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Selected Internet Resources for Egyptology & Ancient Western Asian Studies:


  • Online Egyptological Bibliography
    The Online Egyptological Bibliography (OEB) includes the volumes 1947 to 2001 of the previous Annual Egyptological Bibliography, some 46,000 titles in total. From early 2009, titles will be added as they become available, after review by the editor.

  • Dictionaries:

  • Pennsylvania Sumerian Dictionary
    The PSD is preparing an exhaustive dictionary of the Sumerian language which aims to be useful to non-specialists as well as Sumerologists. In addition, we are developing tools and datasets for working with the Sumerian language and its text-corpora.

  • Electronic Texts:

  • Cuneiform Digital Library Initiative
    The Cuneiform Digital Library Initiative (CDLI) represents the efforts of an international group of Assyriologists, museum curators and historians of science to make available through the internet the form and content of cuneiform tablets dating from the beginning of writing, ca. 3350 BC, until the end of the pre-Christian era. We estimate the number of these documents currently kept in public and private collections to exceed 500,000 exemplars, of which now nearly 225,000 have been catalogued in electronic form by the CDLI.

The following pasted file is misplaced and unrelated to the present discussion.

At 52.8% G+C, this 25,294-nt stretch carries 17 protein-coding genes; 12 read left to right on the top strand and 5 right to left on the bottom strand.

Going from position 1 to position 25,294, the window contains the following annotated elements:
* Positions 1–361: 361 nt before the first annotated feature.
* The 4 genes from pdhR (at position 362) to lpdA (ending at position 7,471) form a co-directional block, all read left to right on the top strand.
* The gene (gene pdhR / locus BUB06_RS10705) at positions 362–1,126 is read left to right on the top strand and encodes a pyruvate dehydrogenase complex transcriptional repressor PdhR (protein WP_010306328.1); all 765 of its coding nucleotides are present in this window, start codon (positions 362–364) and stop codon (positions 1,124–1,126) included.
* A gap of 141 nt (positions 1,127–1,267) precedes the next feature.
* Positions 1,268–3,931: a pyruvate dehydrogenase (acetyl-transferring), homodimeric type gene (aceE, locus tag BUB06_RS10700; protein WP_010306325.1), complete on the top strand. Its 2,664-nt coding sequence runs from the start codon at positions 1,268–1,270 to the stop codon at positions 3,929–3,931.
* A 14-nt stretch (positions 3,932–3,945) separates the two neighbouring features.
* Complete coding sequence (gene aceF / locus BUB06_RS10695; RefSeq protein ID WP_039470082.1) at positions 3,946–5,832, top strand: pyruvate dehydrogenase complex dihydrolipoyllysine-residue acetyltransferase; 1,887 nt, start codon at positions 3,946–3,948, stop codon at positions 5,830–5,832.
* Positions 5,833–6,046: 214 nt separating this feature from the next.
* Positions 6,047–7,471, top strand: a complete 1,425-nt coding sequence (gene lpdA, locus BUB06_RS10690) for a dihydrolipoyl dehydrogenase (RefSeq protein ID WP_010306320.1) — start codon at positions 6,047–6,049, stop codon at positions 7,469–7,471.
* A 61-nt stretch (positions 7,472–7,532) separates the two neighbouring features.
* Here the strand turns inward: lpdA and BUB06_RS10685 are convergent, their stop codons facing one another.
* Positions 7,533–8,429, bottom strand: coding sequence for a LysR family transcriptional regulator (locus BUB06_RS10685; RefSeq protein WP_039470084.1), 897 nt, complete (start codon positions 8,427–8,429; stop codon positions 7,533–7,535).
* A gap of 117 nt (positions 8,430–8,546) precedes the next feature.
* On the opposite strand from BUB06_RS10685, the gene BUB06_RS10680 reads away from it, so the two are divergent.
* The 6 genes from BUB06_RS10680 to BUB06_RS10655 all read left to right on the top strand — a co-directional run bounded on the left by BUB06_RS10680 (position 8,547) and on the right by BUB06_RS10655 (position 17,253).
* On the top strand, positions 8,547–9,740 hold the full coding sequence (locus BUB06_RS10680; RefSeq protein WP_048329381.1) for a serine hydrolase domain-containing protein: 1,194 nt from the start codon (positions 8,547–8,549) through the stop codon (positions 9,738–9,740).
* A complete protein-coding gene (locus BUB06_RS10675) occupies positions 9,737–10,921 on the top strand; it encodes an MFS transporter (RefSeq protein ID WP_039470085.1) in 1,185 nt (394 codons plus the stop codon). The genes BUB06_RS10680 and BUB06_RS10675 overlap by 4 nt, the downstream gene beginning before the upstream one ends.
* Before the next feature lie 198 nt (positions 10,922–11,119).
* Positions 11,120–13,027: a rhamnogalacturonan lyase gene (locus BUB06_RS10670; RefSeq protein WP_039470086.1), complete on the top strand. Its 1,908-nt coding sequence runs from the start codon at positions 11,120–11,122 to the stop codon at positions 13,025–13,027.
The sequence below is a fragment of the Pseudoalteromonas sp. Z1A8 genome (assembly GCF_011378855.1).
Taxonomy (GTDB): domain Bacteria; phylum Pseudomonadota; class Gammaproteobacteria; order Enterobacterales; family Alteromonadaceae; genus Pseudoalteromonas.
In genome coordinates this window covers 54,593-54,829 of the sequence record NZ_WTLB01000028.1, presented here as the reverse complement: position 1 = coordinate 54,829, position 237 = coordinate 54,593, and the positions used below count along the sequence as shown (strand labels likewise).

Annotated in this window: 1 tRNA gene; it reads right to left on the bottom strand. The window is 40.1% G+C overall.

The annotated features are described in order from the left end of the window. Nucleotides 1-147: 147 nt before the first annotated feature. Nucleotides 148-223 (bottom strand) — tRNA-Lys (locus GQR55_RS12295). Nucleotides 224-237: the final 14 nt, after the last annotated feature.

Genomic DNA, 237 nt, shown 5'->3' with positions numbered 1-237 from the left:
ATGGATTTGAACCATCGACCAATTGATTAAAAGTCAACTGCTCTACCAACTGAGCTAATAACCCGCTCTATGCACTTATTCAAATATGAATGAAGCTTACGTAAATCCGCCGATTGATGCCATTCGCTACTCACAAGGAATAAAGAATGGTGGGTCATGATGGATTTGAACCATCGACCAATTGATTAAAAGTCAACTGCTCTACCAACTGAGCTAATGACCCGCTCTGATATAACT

• Electronic Corpus of Sumerian Literature
    The Electronic Text Corpus of Sumerian Literature (ETCSL), a project of the University of Oxford, comprises a selection of nearly 400 literary compositions recorded on sources which come from ancient Mesopotamia (modern Iraq) and date to the late third and early second millennia BCE. The corpus contains Sumerian texts in transliteration, English prose translations and bibliographical information for each composition. The transliterations and the translations can be searched, browsed and read online using the tools of the website.

  • Electronic Projects:

  • Electronic Tools and Ancient Near Eastern Archives
    ETANA is envisioned to include the permanent archiving, dissemination and generation of both front- and back-end stages of scholarly knowledge (such as archaeological excavation reports, editions of ancient and modern texts, core early monographs, dictionaries, journals, and reports in the public domain), a portal to ANE Web resources, an electronic commons where scholars in the field can share data and images, and eventually an electronic publishing effort for "born digital" publications.